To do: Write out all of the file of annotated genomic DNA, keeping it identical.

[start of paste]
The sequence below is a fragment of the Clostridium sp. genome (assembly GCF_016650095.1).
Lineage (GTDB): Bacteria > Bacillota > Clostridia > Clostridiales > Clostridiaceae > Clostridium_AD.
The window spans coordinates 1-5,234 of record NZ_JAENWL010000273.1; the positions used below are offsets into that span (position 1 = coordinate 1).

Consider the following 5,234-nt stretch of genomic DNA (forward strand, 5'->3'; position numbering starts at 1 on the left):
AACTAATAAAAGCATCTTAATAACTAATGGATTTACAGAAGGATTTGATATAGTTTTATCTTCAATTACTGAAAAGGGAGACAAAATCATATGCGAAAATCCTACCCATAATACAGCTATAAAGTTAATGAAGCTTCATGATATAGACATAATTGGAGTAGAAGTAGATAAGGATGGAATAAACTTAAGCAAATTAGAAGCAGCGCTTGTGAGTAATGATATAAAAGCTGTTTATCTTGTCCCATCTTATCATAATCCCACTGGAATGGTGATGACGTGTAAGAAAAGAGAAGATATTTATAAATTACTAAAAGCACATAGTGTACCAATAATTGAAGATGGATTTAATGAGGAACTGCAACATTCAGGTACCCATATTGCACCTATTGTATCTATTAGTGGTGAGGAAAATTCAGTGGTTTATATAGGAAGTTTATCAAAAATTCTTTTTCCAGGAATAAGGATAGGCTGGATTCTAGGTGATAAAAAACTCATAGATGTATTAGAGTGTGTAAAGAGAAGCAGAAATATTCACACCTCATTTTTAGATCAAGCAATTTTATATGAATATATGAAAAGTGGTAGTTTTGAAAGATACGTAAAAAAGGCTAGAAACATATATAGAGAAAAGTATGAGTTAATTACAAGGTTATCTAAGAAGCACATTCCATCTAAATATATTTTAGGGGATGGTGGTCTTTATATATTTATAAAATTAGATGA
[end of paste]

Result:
The sequence below is a fragment of the Clostridium sp. genome (assembly GCF_016650095.1).
Lineage (GTDB): Bacteria > Bacillota > Clostridia > Clostridiales > Clostridiaceae > Clostridium_AD.
The window spans coordinates 1-5,234 of record NZ_JAENWL010000273.1; the positions used below are offsets into that span (position 1 = coordinate 1).

Consider the following 5,234-nt stretch of genomic DNA (forward strand, 5'->3'; position numbering starts at 1 on the left):
AACTAATAAAAGCATCTTAATAACTAATGGATTTACAGAAGGATTTGATATAGTTTTATCTTCAATTACTGAAAAGGGAGACAAAATCATATGCGAAAATCCTACCCATAATACAGCTATAAAGTTAATGAAGCTTCATGATATAGACATAATTGGAGTAGAAGTAGATAAGGATGGAATAAACTTAAGCAAATTAGAAGCAGCGCTTGTGAGTAATGATATAAAAGCTGTTTATCTTGTCCCATCTTATCATAATCCCACTGGAATGGTGATGACGTGTAAGAAAAGAGAAGATATTTATAAATTACTAAAAGCACATAGTGTACCAATAATTGAAGATGGATTTAATGAGGAACTGCAACATTCAGGTACCCATATTGCACCTATTGTATCTATTAGTGGTGAGGAAAATTCAGTGGTTTATATAGGAAGTTTATCAAAAATTCTTTTTCCAGGAATAAGGATAGGCTGGATTCTAGGTGATAAAAAACTCATAGATGTATTAGAGTGTGTAAAGAGAAGCAGAAATATTCACACCTCATTTTTAGATCAAGCAATTTTATATGAATATATGAAAAGTGGTAGTTTTGAAAGATACGTAAAAAAGGCTAGAAACATATATAGAGAAAAGTATGAGTTAATTACAAGGTTATCTAAGAAGCACATTCCATCTAAATATATTTTAGGGGATGGTGGTCTTTATATATTTATAAAATTAGATGA